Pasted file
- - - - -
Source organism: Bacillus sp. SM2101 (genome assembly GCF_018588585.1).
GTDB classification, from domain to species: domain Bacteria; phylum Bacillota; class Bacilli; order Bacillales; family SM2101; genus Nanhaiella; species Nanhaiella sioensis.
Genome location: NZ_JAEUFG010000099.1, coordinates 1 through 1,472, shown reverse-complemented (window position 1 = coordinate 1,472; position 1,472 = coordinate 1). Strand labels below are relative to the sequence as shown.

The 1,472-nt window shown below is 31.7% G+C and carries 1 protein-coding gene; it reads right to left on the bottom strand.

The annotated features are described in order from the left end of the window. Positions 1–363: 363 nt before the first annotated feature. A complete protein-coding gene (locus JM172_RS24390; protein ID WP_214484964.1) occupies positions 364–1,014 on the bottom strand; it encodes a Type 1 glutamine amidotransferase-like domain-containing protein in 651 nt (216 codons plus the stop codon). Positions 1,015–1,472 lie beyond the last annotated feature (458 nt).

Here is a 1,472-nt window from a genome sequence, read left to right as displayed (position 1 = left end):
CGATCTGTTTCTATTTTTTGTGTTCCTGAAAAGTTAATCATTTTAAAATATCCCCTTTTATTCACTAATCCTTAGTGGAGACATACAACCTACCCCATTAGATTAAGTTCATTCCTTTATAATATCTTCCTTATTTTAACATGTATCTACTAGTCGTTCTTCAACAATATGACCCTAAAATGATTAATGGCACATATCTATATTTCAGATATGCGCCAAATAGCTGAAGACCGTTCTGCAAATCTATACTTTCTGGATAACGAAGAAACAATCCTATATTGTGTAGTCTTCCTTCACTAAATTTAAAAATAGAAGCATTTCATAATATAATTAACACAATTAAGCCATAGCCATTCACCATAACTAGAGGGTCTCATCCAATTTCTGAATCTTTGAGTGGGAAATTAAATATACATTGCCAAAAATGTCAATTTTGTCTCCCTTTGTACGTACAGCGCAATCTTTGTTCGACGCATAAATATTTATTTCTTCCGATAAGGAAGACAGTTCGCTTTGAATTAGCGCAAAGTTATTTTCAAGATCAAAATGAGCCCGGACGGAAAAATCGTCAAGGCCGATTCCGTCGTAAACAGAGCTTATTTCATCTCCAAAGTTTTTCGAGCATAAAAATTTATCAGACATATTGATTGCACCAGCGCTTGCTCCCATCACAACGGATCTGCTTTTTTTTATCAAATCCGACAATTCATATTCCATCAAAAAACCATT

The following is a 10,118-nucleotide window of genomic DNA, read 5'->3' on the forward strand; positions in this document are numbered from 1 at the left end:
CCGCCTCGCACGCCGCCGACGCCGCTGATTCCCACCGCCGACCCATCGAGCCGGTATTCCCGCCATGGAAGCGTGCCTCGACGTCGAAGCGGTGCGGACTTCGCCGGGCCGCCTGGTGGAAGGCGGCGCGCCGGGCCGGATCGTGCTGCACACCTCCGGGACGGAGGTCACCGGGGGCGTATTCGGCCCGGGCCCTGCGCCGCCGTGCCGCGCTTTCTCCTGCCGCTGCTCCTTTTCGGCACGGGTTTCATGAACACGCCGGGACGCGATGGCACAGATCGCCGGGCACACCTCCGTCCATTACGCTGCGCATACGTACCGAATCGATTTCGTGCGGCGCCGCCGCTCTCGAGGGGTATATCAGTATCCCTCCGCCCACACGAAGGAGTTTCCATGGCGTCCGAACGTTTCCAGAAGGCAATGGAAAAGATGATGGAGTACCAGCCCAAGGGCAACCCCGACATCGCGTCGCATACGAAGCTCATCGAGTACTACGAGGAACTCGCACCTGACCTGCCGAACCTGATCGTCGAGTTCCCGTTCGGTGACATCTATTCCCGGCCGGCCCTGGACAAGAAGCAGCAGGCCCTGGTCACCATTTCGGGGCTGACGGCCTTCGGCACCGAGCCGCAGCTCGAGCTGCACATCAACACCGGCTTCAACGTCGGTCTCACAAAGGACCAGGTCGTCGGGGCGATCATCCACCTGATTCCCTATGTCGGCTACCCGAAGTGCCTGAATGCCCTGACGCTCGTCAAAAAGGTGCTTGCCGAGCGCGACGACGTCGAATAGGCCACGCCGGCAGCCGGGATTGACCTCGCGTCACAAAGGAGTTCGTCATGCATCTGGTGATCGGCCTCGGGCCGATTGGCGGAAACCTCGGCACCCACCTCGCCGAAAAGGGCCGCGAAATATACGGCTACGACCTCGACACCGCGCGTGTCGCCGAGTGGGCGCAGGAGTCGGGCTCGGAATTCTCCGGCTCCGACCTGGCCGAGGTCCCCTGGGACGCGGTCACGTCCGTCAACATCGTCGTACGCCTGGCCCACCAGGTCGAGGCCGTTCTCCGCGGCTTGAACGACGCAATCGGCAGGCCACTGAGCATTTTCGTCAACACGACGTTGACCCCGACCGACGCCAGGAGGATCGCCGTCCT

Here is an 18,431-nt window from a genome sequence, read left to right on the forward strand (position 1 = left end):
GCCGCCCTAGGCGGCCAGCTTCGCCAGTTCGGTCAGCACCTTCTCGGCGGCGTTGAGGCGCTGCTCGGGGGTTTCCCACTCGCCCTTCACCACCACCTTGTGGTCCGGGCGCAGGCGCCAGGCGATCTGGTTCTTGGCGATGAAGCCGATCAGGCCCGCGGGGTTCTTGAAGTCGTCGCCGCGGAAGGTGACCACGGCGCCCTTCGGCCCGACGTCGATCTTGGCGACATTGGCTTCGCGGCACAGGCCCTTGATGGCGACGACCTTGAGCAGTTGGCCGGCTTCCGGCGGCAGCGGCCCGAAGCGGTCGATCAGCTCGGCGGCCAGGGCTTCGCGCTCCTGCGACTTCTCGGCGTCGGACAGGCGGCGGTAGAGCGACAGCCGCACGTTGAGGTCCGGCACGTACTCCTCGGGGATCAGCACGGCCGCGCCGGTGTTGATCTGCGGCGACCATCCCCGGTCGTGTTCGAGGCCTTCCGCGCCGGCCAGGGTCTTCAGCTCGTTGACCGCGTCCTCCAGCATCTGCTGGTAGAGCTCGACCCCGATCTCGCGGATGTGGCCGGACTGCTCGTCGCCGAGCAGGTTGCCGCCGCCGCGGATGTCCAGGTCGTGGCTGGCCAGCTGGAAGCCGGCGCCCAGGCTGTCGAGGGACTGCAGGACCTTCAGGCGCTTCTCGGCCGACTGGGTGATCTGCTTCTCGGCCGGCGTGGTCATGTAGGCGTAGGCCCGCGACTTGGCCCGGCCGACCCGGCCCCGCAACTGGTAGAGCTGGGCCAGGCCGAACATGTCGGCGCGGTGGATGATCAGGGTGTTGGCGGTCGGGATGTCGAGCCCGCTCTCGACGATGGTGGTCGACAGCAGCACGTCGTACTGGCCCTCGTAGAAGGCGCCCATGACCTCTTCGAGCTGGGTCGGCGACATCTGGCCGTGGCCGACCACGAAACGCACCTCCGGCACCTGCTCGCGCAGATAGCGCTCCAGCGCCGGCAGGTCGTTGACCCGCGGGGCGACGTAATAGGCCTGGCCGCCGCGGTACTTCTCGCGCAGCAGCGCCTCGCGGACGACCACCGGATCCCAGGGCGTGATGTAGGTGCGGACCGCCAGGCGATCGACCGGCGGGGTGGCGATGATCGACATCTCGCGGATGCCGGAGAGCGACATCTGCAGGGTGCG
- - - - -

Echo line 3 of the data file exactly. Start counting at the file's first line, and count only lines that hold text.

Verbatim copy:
Genome location: NZ_JAEUFG010000099.1, coordinates 1 through 1,472, shown reverse-complemented (window position 1 = coordinate 1,472; position 1,472 = coordinate 1). Strand labels below are relative to the sequence as shown.